Handbook of Innovation Policy Impact

Handbook of Innovation Policy Impact

Eu-SPRI Forum on Science, Technology and Innovation Policy series

Edited by Jakob Edler, Paul Cunningham, Abdullah Gök and Philip Shapira

Innovation underpins competitiveness, is crucial to addressing societal challenges, and its support has become a major public policy goal. But what really works in innovation policy, and why? This Handbook, compiled by leading experts in the field, is the first comprehensive guide to understanding the logic and effects of innovation polices. The Handbook develops a conceptualisation and typology of innovation policies, presents meta-evaluations for 16 key innovation policy instruments and analyses evidence on policy-mix. For each policy instrument, underlying rationales and examples are presented, along with a critical analysis of the available impact evidence. Providing access to primary sources of impact analysis, the book offers an insightful assessment of innovation policy practice and its evaluation.

Chapter 7: The impact of cluster policy on innovation

Elvira Uyarra and Ronnie Ramlogan

Subjects: business and management, organisational innovation, economics and finance, economics of innovation, innovation and technology, economics of innovation, innovation policy, organisational innovation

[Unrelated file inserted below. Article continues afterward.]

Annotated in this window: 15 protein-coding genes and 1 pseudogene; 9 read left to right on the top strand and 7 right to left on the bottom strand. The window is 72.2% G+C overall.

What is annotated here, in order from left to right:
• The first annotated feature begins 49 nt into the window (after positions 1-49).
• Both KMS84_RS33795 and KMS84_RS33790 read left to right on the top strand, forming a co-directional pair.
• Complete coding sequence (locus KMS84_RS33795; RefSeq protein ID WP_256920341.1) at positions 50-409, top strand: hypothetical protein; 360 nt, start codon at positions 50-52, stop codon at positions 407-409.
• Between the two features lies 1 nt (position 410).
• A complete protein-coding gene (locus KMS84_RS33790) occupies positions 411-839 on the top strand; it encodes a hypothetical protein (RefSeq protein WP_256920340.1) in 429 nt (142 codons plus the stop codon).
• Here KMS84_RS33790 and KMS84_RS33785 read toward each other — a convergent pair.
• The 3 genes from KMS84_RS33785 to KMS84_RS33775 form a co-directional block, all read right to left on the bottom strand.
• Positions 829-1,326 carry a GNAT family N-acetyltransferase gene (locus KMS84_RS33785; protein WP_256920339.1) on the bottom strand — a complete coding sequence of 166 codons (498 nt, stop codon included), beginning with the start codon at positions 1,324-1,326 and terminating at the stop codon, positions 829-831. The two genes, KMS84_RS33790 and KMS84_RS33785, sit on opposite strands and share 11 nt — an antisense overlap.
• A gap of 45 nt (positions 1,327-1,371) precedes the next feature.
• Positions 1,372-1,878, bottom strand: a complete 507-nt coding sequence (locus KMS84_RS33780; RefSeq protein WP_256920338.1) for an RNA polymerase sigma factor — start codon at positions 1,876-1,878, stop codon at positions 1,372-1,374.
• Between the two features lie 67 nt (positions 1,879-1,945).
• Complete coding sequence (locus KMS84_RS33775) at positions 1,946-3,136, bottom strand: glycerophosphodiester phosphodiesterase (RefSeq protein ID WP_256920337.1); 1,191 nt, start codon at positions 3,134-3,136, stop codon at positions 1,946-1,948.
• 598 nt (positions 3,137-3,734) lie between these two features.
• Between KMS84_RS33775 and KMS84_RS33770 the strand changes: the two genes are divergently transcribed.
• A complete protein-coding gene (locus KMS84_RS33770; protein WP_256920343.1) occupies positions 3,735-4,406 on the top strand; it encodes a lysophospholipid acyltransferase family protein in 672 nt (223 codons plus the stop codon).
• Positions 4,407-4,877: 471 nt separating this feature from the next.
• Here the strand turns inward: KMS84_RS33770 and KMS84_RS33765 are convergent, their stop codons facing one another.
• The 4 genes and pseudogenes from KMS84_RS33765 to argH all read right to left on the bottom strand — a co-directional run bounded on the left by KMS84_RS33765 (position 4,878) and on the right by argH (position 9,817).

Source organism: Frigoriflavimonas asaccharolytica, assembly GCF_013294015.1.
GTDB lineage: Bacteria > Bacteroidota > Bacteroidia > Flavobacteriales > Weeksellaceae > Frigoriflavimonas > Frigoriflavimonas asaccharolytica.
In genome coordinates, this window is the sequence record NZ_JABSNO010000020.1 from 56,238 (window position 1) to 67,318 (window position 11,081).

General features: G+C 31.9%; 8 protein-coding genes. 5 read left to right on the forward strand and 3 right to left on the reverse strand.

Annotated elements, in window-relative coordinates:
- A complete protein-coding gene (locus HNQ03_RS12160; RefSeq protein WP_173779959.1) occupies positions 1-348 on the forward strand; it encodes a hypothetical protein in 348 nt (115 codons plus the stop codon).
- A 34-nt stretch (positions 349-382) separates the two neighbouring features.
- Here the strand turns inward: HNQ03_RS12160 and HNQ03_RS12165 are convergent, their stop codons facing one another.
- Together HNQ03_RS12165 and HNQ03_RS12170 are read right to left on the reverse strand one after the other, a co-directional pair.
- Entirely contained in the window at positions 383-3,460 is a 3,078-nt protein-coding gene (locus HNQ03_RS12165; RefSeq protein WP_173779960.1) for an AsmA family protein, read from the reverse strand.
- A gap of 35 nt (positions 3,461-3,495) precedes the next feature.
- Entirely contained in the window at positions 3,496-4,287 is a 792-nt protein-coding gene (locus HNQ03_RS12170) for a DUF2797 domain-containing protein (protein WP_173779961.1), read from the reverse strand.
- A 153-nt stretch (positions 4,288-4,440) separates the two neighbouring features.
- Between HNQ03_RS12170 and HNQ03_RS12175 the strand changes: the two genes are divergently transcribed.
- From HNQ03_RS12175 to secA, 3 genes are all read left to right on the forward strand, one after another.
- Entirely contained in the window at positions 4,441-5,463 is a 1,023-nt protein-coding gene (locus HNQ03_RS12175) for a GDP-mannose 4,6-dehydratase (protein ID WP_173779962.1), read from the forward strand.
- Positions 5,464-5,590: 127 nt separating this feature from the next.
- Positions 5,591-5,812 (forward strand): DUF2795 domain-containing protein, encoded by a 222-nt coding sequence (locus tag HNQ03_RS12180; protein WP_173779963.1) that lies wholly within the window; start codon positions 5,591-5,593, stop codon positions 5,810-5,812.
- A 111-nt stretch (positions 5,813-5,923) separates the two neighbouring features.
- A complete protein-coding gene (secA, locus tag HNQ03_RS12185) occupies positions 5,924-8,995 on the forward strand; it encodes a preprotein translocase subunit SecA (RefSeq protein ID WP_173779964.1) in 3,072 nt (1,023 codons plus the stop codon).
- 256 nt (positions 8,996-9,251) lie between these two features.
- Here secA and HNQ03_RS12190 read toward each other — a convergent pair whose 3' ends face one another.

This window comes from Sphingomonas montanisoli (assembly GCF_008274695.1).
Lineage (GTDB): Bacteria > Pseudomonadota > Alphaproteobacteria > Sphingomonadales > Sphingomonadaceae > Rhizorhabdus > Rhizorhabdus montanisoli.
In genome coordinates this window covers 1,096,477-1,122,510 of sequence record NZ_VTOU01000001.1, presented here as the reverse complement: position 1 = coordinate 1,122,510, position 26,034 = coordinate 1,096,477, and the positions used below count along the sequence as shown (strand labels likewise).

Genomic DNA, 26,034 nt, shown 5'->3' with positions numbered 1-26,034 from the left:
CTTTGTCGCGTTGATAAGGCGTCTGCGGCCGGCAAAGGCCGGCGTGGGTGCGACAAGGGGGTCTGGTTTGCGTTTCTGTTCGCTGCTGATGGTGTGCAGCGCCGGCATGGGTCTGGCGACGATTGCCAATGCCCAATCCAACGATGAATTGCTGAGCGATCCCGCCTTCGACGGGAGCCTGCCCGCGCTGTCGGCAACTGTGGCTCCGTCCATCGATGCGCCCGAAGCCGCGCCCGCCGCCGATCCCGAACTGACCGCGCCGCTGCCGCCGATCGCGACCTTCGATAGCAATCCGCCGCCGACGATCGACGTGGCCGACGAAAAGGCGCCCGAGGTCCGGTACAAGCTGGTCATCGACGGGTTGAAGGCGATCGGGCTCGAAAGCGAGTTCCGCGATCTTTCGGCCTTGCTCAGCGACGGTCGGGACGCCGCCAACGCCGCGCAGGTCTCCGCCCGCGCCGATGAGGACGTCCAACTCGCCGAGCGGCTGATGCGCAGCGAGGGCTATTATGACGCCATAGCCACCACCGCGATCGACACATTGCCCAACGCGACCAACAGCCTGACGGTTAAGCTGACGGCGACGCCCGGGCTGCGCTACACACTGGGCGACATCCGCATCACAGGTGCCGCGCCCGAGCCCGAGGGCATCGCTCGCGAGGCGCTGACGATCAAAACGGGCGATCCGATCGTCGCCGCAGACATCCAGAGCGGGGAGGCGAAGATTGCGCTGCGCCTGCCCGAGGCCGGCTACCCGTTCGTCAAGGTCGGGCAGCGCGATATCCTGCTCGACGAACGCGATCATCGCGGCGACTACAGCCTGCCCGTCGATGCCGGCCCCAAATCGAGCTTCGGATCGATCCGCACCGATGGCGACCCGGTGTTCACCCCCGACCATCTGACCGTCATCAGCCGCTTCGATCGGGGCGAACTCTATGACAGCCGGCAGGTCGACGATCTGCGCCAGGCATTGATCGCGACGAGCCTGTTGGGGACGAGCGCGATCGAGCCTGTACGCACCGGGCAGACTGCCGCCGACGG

In recent years clusters have become an important component of the policy maker’s toolbox, particularly in respect of endogenous pressures for growth and innovation. Academic and policy interest in clusters has emerged from the observation that many industries tend to cluster and the ex post analyses of the economic and innovation performance of a number of high-profile clusters. However, despite the popularity of the cluster concept and the widespread use of cluster policy, the question of whether public support of clusters is effective, particularly for innovation, is an open one. This chapter seeks to address this evidence gap. It first examines the main arguments underpinning cluster policy. It subsequently focuses on a number of recent experiences in supporting clusters across the OECD, and further highlights the challenges associated with the evaluation of these initiatives and available evidence on their outcomes. It then reviews the impact of a number of programmes that are selected for closer scrutiny. The chapter draws on available cluster policy evaluation exercises and related academic literature to report on the impacts and outcomes, both soft and substantive, of cluster policy. Finally, some broad implications for policy are drawn, in particular in relation to the need for policies to improve their clarity and focus in their choice of objectives and rationales, the need to allow for evaluation early on in the process, and the use of flexible and adapted interventions that are realistic rather than a rigid cluster model, together with a more careful targeting and a better balance between a hands-off approach and direct steering of clusters.

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